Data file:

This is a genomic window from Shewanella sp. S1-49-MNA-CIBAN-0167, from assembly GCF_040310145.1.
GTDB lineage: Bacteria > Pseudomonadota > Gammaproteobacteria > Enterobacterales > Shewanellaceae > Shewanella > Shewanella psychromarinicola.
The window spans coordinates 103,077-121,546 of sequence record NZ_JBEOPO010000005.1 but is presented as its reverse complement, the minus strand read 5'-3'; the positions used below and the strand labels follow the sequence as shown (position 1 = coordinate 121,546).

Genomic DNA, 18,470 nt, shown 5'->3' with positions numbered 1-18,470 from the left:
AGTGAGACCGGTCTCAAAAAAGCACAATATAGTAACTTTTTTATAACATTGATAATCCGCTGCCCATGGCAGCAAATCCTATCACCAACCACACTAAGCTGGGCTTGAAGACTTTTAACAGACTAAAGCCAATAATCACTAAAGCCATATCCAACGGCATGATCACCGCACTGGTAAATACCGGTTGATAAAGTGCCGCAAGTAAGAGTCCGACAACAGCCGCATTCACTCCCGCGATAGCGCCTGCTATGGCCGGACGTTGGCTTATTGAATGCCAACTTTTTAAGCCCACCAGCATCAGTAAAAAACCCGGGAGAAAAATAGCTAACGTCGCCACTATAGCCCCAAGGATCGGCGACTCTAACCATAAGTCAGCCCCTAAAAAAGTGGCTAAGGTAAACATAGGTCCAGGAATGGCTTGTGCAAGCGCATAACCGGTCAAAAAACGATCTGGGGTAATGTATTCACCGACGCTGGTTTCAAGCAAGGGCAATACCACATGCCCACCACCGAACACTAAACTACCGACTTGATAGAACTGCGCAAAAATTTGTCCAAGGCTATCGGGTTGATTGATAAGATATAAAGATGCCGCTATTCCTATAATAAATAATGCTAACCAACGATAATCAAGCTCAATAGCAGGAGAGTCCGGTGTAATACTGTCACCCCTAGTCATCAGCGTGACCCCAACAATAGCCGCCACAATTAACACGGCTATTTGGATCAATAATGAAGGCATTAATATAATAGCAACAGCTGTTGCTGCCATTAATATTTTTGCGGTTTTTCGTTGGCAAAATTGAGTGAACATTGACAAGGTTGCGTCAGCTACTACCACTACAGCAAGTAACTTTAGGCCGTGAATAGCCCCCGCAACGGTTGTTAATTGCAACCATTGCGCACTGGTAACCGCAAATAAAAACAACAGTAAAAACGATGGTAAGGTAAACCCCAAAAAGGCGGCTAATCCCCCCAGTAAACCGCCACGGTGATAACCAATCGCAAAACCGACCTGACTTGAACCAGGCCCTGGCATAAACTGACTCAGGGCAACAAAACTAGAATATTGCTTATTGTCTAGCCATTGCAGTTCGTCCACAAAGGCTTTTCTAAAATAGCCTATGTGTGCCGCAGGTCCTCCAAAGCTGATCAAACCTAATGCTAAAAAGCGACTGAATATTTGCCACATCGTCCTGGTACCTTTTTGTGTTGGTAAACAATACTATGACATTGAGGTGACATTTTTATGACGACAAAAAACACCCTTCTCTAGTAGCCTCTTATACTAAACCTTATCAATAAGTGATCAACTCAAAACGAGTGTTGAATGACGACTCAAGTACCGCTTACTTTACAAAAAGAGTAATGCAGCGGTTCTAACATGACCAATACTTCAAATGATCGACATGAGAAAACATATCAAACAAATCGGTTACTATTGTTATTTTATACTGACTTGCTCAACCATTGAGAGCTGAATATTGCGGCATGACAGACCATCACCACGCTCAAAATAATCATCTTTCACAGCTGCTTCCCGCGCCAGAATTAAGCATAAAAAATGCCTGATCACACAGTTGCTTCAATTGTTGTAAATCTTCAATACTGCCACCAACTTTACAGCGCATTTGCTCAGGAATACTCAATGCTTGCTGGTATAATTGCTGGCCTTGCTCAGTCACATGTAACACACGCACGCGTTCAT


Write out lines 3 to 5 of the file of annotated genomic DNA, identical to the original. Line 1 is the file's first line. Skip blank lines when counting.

The window spans coordinates 103,077-121,546 of sequence record NZ_JBEOPO010000005.1 but is presented as its reverse complement, the minus strand read 5'-3'; the positions used below and the strand labels follow the sequence as shown (position 1 = coordinate 121,546).

Genomic DNA, 18,470 nt, shown 5'->3' with positions numbered 1-18,470 from the left:
AGTGAGACCGGTCTCAAAAAAGCACAATATAGTAACTTTTTTATAACATTGATAATCCGCTGCCCATGGCAGCAAATCCTATCACCAACCACACTAAGCTGGGCTTGAAGACTTTTAACAGACTAAAGCCAATAATCACTAAAGCCATATCCAACGGCATGATCACCGCACTGGTAAATACCGGTTGATAAAGTGCCGCAAGTAAGAGTCCGACAACAGCCGCATTCACTCCCGCGATAGCGCCTGCTATGGCCGGACGTTGGCTTATTGAATGCCAACTTTTTAAGCCCACCAGCATCAGTAAAAAACCCGGGAGAAAAATAGCTAACGTCGCCACTATAGCCCCAAGGATCGGCGACTCTAACCATAAGTCAGCCCCTAAAAAAGTGGCTAAGGTAAACATAGGTCCAGGAATGGCTTGTGCAAGCGCATAACCGGTCAAAAAACGATCTGGGGTAATGTATTCACCGACGCTGGTTTCAAGCAAGGGCAATACCACATGCCCACCACCGAACACTAAACTACCGACTTGATAGAACTGCGCAAAAATTTGTCCAAGGCTATCGGGTTGATTGATAAGATATAAAGATGCCGCTATTCCTATAATAAATAATGCTAACCAACGATAATCAAGCTCAATAGCAGGAGAGTCCGGTGTAATACTGTCACCCCTAGTCATCAGCGTGACCCCAACAATAGCCGCCACAATTAACACGGCTATTTGGATCAATAATGAAGGCATTAATATAATAGCAACAGCTGTTGCTGCCATTAATATTTTTGCGGTTTTTCGTTGGCAAAATTGAGTGAACATTGACAAGGTTGCGTCAGCTACTACCACTACAGCAAGTAACTTTAGGCCGTGAATAGCCCCCGCAACGGTTGTTAATTGCAACCATTGCGCACTGGTAACCGCAAATAAAAACAACAGTAAAAACGATGGTAAGGTAAACCCCAAAAAGGCGGCTAATCCCCCCAGTAAACCGCCACGGTGATAACCAATCGCAAAACCGACCTGACTTGAACCAGGCCCTGGCATAAACTGACTCAGGGCAACAAAACTAGAATATTGCTTATTGTCTAGCCATTGCAGTTCGTCCACAAAGGCTTTTCTAAAATAGCCTATGTGTGCCGCAGGTCCTCCAAAGCTGATCAAACCTAATGCTAAAAAGCGACTGAATATTTGCCACATCGTCCTGGTACCTTTTTGTGTTGGTAAACAATACTATGACATTGAGGTGACATTTTTATGACGACAAAAAACACCCTTCTCTAGTAGCCTCTTATACTAAACCTTATCAATAAGTGATCAACTCAAAACGAGTGTTGAATGACGACTCAAGTACCGCTTACTTTACAAAAAGAGTAATGCAGCGGTTCTAACATGACCAATACTTCAAATGATCGACATGAGAAAACATATCAAACAAATCGGTTACTATTGTTATTTTATACTGACTTGCTCAACCATTGAGAGCTGAATATTGCGGCATGACAGACCATCACCACGCTCAAAATAATCATCTTTCACAGCTGCTTCCCGCGCCAGAATTAAGCATAAAAAATGCCTGATCACACAGTTGCTTCAATTGTTGTAAATCTTCAATACTGCCACCAACTTTACAGCGCATTTGCTCAGGAATACTCAATGCTTGCTGGTATAATTGCTGGCCTTGCTCAGTCACATGTAACACACGCACGCGTTCAT